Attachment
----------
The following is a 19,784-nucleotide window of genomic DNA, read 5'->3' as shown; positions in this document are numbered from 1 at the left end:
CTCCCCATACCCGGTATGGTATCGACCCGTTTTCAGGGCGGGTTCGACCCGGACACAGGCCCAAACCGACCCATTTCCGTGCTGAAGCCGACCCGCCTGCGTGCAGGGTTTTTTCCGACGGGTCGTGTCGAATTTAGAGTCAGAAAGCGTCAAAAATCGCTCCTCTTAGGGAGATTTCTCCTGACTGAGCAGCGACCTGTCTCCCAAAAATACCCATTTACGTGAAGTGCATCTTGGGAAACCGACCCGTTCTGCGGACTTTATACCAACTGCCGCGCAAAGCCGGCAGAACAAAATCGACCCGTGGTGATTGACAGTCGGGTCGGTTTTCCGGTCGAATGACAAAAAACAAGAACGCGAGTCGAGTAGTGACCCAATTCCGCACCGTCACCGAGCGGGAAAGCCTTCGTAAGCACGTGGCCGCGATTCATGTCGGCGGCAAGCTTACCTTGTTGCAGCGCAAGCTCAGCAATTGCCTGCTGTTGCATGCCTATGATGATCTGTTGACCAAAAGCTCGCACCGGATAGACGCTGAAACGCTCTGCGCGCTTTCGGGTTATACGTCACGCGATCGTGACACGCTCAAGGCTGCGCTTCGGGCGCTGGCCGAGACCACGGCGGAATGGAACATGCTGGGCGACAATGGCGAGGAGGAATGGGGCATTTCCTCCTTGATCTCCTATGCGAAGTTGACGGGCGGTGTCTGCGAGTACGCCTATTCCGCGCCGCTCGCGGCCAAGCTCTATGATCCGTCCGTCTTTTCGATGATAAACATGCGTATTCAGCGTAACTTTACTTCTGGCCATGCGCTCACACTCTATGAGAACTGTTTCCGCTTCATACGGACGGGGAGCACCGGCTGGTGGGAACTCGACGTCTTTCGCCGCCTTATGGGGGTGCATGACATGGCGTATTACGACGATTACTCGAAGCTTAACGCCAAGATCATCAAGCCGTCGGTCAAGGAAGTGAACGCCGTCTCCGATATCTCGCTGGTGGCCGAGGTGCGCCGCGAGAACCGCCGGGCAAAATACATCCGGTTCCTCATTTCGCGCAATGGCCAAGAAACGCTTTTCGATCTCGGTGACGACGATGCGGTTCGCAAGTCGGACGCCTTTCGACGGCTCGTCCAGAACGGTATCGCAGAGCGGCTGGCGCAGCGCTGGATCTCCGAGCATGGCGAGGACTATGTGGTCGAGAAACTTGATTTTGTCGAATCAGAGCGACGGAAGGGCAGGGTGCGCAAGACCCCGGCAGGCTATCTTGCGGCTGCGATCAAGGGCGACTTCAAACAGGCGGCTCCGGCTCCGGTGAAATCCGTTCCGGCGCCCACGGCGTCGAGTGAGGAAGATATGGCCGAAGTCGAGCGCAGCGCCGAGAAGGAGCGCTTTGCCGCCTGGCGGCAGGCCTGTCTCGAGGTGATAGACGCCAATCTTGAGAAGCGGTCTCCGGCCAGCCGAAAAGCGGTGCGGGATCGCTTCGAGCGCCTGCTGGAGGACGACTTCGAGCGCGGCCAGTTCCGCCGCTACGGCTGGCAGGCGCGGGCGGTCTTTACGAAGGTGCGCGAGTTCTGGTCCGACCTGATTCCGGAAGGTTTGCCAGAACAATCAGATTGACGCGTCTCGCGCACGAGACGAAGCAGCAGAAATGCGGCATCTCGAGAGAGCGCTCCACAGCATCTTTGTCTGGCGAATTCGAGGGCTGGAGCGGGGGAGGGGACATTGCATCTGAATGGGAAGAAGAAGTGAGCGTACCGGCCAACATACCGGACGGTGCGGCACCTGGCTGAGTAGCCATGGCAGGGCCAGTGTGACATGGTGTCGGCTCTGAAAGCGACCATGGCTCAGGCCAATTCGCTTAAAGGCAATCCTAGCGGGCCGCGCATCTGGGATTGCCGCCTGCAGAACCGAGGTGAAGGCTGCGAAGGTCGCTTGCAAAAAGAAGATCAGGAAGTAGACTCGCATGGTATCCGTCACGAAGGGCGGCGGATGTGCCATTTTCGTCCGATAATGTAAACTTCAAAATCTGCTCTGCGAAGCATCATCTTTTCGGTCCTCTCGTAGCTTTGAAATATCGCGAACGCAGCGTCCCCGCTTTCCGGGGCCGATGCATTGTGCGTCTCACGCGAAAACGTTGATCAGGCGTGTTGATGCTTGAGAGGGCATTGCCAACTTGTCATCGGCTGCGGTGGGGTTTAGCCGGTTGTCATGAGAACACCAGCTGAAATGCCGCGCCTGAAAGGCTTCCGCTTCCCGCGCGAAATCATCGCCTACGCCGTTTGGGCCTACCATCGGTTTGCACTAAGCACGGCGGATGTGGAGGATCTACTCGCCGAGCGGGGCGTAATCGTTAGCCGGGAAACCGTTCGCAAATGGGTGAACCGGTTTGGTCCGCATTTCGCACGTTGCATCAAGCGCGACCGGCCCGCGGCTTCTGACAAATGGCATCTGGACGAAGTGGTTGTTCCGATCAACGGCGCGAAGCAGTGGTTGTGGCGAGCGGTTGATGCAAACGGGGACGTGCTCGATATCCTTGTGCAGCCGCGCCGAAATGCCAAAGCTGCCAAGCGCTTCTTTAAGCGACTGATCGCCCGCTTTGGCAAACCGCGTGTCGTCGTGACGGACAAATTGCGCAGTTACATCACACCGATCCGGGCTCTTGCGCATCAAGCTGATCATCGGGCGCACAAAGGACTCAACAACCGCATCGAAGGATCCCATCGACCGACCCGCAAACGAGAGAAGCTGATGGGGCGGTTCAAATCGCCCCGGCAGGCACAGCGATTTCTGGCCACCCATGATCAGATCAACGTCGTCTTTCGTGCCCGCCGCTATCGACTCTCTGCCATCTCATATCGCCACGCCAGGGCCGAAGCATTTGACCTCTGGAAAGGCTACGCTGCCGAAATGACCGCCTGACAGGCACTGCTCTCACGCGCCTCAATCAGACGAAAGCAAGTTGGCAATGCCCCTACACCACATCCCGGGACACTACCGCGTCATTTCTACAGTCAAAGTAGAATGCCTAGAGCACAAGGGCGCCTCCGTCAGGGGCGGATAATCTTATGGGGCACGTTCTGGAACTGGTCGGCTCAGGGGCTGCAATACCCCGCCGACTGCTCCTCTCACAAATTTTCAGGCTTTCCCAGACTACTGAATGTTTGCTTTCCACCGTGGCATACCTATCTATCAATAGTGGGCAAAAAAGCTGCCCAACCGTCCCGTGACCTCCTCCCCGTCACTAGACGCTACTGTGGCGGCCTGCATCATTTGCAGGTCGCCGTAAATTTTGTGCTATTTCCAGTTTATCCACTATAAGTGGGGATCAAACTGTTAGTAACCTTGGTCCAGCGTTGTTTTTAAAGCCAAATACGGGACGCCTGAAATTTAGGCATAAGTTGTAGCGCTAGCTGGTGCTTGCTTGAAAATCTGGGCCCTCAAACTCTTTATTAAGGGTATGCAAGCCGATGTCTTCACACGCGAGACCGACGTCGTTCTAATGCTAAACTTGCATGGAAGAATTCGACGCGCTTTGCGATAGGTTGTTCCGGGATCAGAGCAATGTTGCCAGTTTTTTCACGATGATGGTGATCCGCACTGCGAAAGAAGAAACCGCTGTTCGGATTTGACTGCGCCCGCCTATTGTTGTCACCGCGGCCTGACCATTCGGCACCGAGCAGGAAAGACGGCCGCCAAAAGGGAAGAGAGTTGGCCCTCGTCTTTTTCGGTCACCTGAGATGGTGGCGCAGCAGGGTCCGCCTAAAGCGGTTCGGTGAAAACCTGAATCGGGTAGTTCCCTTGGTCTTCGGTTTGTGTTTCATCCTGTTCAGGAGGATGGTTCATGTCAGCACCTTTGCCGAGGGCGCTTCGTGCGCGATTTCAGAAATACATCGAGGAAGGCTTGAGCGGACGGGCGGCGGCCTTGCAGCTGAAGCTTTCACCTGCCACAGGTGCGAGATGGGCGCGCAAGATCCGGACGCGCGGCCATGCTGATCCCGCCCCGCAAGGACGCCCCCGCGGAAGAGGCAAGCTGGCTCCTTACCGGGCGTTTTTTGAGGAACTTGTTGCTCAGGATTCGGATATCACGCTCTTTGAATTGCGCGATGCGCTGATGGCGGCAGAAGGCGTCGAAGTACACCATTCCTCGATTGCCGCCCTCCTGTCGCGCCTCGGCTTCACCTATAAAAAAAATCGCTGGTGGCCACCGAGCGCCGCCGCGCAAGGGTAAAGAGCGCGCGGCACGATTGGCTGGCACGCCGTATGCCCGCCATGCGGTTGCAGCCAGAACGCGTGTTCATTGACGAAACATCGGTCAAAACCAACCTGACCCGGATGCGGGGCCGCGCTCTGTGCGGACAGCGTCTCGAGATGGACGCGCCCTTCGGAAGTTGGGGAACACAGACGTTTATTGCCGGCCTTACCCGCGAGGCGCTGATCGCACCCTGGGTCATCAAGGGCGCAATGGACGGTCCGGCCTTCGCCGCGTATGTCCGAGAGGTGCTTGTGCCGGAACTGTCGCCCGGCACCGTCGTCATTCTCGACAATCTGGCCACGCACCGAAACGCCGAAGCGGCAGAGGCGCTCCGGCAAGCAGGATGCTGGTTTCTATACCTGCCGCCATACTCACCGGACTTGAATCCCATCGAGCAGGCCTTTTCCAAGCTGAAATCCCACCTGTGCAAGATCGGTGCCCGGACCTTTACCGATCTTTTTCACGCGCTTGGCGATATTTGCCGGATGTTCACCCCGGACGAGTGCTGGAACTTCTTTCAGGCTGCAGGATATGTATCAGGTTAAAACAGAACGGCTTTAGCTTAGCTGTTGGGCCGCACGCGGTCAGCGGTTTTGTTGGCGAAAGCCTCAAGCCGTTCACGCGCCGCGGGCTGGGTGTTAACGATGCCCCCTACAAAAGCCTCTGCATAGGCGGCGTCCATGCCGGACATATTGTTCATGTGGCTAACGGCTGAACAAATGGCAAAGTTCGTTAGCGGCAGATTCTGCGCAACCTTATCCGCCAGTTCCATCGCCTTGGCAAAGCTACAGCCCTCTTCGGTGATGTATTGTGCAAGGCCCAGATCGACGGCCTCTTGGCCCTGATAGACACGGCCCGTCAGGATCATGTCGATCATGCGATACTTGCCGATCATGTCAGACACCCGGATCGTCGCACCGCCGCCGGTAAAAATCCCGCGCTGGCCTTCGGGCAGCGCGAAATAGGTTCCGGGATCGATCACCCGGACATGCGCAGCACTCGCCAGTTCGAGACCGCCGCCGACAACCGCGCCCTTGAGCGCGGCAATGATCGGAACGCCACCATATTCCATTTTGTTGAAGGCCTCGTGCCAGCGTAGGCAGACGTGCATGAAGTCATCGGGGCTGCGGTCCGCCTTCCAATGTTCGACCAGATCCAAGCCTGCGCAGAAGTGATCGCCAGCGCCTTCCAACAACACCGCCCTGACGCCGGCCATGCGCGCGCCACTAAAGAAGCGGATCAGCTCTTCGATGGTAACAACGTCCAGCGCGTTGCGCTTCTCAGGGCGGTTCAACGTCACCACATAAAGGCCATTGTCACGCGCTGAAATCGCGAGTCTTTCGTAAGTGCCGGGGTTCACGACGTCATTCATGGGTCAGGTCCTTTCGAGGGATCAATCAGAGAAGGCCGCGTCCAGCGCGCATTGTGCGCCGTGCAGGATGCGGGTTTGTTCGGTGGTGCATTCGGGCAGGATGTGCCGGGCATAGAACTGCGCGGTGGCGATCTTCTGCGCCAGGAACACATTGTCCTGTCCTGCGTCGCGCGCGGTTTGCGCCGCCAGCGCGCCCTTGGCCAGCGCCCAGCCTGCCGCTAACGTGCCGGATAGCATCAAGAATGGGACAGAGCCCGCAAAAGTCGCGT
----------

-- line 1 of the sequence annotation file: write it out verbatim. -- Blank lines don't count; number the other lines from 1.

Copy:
The following is a 19,784-nucleotide window of genomic DNA, read 5'->3' as shown; positions in this document are numbered from 1 at the left end: